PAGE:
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Why do I say io vado a Bologna (city) and io vado in Italia (country)?

For example, I can’t say io vado ad Italia.

Why do we always use in (not a) for countries and a (not in) for cities?

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I think it is more a question of usage rather than logic. The following material can help:

La preposizione IN esprime il complemento di luogo e quindi risponde alla domanda "dove?" o "verso dove?", in particolare si usa con i verbi di stato o di movimento davanti a:

  • nomi di nazione: Sono in Italia. Vado in Marocco.
  • nomi di grandi isole e regioni: Abito in Sicilia. Lavoro in Normandia.
  • nomi delle vie: Abito in via San Vitale 10.

La preposizione A esprime il complemento di luogo, ovvero risponde alla domanda "dove?" o "verso dove?" e si usa con i verbi di stato o di movimento.

Alcuni esempi:

  • a casa, a scuola, a teatro, a pranzo, a cena, a colazione, a letto.

  • Si usa davanti ai nomi di città: Abito a Milano. Studio a Londra.

Source: http://www.zanichellibenvenuti.it/wordpress/?p=385

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    To summarise, and somewhat explain, in English: in principle in denotes a place somebody or something stays in, while a denotes the destination of a movement. But in the current usage the two are often exchanged, and the nature of the place tends to dictate the preposition to be used: whether it is a city, a country, a street..., as in the examples given. So, for instance, you'll use in for towns only in rare, formal situations: a bureaucratic-sounding ditta con sede in Roma, say. – DaG Jul 24 '14 at 10:18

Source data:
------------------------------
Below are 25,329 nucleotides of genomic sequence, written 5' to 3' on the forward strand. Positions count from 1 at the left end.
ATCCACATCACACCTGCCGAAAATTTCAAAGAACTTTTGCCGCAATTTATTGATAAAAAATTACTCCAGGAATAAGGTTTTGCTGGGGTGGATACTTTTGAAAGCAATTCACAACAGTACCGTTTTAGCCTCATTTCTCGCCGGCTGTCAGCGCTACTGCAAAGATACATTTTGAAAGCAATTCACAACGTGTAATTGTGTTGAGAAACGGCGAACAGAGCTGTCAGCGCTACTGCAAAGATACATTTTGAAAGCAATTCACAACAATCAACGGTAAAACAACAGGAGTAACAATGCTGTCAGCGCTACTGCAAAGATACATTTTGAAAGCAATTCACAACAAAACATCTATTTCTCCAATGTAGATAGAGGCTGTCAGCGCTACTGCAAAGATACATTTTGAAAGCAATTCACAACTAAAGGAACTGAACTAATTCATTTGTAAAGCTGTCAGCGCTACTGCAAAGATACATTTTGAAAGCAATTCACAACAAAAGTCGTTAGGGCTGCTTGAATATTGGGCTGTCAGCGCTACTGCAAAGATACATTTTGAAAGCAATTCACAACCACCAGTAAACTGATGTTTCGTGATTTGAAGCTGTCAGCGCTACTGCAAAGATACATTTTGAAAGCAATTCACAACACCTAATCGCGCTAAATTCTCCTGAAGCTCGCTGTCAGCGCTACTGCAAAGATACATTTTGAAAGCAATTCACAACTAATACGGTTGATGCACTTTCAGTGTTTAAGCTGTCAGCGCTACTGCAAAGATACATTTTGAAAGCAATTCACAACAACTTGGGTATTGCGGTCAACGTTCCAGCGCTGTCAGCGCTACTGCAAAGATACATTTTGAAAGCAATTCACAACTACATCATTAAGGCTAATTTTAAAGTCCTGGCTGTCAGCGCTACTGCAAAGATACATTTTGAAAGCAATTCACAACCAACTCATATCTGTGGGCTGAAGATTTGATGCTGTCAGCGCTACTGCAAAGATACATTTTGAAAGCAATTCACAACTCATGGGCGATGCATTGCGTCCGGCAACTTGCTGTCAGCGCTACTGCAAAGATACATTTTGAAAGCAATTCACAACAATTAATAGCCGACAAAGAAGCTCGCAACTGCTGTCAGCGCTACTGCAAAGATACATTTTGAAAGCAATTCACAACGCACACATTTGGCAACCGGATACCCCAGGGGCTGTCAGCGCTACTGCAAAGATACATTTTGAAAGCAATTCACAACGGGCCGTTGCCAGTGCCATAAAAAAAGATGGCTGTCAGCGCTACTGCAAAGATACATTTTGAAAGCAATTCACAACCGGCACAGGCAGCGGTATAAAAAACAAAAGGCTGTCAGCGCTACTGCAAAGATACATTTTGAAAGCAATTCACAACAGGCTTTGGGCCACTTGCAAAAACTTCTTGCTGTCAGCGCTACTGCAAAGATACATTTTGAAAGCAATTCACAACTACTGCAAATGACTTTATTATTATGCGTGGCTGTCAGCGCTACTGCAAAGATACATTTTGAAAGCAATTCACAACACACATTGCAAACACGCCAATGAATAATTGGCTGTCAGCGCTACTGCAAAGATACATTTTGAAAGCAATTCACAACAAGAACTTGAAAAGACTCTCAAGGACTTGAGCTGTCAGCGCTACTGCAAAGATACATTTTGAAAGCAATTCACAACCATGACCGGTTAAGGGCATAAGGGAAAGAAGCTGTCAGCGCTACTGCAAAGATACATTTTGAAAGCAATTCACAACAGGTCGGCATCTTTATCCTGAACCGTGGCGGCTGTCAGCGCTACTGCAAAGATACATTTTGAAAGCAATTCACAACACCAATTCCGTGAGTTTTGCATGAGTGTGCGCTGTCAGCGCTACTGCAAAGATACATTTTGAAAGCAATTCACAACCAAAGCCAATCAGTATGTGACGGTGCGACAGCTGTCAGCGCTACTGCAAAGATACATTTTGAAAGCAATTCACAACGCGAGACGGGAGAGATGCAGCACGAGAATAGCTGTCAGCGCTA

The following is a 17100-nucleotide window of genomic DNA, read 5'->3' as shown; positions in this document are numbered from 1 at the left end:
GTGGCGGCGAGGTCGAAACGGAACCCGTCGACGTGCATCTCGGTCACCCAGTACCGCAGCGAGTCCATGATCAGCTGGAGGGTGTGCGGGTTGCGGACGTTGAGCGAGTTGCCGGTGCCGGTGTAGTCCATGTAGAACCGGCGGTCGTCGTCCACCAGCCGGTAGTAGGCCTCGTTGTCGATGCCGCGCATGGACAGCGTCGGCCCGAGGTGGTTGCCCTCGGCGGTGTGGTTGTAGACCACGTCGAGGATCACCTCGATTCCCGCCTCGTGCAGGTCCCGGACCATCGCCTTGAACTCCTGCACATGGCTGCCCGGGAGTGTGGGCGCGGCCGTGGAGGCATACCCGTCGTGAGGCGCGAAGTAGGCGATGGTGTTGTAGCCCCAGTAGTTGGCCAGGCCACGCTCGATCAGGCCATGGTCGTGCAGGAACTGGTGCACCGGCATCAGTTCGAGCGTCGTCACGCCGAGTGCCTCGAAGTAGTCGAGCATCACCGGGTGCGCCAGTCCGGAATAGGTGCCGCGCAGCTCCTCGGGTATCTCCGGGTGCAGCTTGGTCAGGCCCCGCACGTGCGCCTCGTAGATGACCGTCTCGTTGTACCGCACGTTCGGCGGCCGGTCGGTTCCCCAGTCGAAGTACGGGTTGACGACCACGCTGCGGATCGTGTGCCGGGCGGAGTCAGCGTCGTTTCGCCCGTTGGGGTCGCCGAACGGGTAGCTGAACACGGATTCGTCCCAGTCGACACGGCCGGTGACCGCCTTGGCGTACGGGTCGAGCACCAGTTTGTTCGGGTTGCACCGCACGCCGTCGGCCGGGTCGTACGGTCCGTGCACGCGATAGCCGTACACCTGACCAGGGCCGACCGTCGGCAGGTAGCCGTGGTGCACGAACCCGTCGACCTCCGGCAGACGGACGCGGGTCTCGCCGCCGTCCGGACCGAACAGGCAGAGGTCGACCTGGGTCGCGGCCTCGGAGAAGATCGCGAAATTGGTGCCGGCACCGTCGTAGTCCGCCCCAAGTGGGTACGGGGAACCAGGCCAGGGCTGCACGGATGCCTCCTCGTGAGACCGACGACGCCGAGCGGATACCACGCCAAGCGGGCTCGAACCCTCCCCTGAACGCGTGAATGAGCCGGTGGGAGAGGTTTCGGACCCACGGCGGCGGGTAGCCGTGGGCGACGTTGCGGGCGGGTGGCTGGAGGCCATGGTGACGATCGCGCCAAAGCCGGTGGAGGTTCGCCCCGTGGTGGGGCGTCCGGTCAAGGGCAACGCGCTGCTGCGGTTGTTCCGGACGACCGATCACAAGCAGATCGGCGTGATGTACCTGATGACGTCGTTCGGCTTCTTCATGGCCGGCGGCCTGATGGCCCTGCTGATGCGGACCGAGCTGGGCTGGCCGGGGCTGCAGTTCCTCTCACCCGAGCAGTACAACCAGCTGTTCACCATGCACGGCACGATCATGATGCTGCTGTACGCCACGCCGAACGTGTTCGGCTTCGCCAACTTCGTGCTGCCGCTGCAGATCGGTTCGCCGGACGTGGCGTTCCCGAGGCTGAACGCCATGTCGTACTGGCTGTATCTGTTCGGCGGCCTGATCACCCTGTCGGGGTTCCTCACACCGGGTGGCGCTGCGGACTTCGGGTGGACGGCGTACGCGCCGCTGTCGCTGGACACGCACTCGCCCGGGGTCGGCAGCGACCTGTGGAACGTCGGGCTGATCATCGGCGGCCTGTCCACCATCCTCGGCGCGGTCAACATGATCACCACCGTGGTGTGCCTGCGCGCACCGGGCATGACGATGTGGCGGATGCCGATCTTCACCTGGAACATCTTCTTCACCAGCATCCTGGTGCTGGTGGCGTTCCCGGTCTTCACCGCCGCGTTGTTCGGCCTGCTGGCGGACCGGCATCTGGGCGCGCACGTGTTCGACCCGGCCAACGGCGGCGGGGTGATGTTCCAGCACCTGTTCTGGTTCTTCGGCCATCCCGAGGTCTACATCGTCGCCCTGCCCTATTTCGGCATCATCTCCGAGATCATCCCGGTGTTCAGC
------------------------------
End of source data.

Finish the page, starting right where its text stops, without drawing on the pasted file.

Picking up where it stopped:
• Now I'm pretty much confused with these rare cases, but anyway your comment made things more clear.. thanks – Hatem Alimam Jul 24 '14 at 10:39
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    @Hatem Alimam - my suggestion is to learn them without much thinking about it. Usage will come natural after a while. Same problem with English with the use of to/in/into/... – user519 Jul 24 '14 at 10:43

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